San Francisco's ReGrained Upcycles Beer Grains into Granola Bars

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Regrained takes spent grains used in beer brewing to make snack bars. (Marc Atkinson/Jesse Rogala)

A San Francisco-based company that makes granola bars out of grains leftover from the beer-making process has launched a crowdfunding campaign on Barnraiser. This platform provides the opportunity for sustainable food businesses to raise money to help them grow to the next level.

ReGrained, which has been selling its snack bars at outlets like Rainbow Grocery and at the Treasure Island Flea, is hoping to enhance the product's recipe, improve packaging and increase production volume with this next round of funding.

“We have all these things we want to do to our product before we put the pedal to the medal and get regional distribution,” said Dan Kurzrock, ReGrained’s “executive grain officer,” as well as cofounder of the company with his business partner Jordan Schwartz.

Kurzrock and Schwartz, who both hail from the Peninsula, have known each other since childhood and attended UCLA together. By then, Schwartz had developed an avid interested in all things food-related, and Kurzrock had become a serious homebrewer, brewing five gallons of beer about every other week.

Like any homebrewer learns, that kind of habit produces an enormous amount of waste. Kurzrock was generating 15 to 20 pounds of spent grains with every five gallons of beer he made.


Coming from a household where food was never wasted, he was suddenly faced with a big problem: what to do with such large quantities of spent grains.

Dan Kurzrock, left, and Jordan Schwartz came up with the idea for ReGrained while still in college at UCLA.
Dan Kurzrock, left, and Jordan Schwartz came up with the idea for ReGrained while still in college at UCLA. (Marc Atkinson/Jesse Rogala)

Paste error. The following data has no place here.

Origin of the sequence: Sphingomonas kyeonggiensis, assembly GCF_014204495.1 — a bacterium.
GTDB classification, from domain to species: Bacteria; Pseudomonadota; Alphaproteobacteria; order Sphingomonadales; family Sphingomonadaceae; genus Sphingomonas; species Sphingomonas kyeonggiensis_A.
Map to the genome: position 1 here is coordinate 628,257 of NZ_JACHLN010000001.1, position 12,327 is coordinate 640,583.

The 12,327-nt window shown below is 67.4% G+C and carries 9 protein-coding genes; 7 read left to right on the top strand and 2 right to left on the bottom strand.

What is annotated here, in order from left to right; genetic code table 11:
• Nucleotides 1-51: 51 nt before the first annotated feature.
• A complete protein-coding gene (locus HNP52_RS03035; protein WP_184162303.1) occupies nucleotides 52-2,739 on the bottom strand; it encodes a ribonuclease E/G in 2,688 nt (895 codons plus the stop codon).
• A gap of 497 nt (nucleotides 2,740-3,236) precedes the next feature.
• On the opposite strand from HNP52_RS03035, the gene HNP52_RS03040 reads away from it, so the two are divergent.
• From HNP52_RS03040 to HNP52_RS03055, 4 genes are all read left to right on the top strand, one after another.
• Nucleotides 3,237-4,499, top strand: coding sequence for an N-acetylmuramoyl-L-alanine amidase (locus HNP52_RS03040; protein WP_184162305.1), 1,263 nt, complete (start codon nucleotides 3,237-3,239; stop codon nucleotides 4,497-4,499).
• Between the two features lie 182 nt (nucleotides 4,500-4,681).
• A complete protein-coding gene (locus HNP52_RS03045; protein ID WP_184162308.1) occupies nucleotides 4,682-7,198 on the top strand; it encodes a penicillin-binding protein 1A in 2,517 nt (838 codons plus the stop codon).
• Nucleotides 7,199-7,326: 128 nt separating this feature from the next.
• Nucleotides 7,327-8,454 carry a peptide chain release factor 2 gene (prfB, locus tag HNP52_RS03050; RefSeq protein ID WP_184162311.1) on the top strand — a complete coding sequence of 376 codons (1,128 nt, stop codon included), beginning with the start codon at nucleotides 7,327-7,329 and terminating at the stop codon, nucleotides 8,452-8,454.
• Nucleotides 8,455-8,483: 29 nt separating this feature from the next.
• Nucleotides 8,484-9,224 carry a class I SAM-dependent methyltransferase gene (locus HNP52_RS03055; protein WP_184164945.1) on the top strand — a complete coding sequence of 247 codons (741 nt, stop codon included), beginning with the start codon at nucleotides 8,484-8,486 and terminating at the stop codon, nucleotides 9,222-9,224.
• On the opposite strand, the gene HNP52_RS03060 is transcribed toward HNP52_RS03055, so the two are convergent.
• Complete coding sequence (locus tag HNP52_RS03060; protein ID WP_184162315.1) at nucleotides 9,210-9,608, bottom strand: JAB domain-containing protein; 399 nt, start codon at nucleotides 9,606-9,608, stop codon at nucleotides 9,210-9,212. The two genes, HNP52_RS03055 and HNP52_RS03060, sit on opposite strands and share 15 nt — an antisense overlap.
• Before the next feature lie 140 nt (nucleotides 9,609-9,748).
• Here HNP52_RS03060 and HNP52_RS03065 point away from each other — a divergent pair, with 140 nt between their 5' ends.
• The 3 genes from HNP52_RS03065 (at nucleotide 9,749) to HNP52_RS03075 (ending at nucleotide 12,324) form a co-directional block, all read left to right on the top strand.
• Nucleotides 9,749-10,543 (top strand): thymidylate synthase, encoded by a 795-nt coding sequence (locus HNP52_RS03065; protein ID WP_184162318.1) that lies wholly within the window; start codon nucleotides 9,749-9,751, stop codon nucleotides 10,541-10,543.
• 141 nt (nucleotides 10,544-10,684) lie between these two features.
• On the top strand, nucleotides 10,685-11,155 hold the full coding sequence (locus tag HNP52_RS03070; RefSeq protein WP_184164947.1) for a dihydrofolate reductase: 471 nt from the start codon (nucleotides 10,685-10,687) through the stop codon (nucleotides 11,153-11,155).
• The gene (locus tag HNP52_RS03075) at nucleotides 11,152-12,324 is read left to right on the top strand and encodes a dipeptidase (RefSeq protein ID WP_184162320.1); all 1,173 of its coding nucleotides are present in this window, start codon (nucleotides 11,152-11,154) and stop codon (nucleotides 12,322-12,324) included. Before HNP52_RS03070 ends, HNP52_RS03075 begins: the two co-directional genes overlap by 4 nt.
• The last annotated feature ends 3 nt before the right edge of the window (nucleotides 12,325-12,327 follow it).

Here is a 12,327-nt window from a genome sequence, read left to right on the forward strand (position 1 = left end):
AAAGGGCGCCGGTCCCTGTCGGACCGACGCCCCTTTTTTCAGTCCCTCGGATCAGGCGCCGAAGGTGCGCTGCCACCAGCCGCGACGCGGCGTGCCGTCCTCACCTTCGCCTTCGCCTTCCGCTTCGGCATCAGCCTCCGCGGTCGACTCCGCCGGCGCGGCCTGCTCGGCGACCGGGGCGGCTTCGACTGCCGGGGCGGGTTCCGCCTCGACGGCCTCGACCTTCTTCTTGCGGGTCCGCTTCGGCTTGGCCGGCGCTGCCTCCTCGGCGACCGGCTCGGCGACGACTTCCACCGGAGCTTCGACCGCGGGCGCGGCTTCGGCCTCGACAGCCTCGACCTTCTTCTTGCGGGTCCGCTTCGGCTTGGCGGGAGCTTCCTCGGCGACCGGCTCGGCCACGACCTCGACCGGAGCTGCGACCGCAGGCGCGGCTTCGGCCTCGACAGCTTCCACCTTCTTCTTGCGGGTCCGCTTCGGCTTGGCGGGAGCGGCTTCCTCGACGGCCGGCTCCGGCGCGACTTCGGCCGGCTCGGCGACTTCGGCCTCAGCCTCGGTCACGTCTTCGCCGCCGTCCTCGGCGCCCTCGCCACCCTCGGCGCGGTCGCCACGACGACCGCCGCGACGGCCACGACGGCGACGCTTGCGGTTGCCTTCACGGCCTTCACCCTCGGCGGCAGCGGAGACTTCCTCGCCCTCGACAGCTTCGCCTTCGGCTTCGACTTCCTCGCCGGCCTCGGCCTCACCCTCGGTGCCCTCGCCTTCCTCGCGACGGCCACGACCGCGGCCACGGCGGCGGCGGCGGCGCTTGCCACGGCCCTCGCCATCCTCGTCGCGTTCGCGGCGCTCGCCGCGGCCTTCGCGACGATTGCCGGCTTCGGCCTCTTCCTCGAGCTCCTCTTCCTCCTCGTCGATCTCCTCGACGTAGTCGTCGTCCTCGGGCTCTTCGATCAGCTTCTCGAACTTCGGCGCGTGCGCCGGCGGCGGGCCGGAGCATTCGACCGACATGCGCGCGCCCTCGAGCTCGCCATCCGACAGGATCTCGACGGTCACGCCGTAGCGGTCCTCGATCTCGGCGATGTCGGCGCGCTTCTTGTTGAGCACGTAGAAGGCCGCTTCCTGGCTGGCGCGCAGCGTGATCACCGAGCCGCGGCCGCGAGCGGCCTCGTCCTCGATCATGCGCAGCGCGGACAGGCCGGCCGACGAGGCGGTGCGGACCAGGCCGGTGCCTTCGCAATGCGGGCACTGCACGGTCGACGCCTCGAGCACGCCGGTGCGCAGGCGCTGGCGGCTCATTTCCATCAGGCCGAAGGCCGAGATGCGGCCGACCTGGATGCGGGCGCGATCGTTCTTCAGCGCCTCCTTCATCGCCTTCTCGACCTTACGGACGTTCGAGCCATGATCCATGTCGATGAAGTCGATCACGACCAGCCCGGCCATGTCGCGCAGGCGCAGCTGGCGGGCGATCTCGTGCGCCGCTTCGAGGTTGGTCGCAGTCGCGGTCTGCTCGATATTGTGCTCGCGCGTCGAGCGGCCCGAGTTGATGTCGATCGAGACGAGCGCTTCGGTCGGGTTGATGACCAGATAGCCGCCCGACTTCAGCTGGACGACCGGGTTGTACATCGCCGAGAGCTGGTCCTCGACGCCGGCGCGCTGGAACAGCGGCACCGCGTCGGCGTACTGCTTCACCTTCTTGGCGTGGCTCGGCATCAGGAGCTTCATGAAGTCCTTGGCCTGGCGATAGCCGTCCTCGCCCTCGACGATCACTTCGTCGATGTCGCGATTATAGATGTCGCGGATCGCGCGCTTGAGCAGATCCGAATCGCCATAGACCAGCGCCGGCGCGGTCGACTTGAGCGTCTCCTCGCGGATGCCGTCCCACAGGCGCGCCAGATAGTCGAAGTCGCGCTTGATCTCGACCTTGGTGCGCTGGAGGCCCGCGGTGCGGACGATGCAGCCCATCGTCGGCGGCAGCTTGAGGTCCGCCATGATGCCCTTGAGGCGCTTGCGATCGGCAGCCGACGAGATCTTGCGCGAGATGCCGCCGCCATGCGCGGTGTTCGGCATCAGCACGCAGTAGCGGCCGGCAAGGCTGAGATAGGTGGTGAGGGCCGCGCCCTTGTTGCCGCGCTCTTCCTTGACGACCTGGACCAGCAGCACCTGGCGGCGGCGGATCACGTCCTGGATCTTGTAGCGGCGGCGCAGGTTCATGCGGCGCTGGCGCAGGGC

“I was living in a fraternity house where I didn’t have a yard or compost service,” he said. “It smelled great, so I tried it, and it tasted kind of like oatmeal,” which led him to wonder if there was anything edible that could be made from it.

In online forums for homebrewers, he learned that it was commonly used to bake bread.

“I had never made bread before, but I started by making 20 loaves to see if I could sell it to people to buy the next round of ingredients for my next batch of homebrew. People were interested without even trying it. They loved that it came from the beer-making process and the story of it, which got me thinking about the bigger opportunity here,” said Kurzrock.

Ever the entrepreneur, Kurzrock realized that bread has a short shelf-life. He wondered what other products could be created with the spent grains, and that’s when he came up with the idea to make snack bars.

Since they first launched in 2012, they have produced two types of bars: honey almond IPA and chocolate coffee stout. Eventually, they’d like to branch out to produce other foods as well.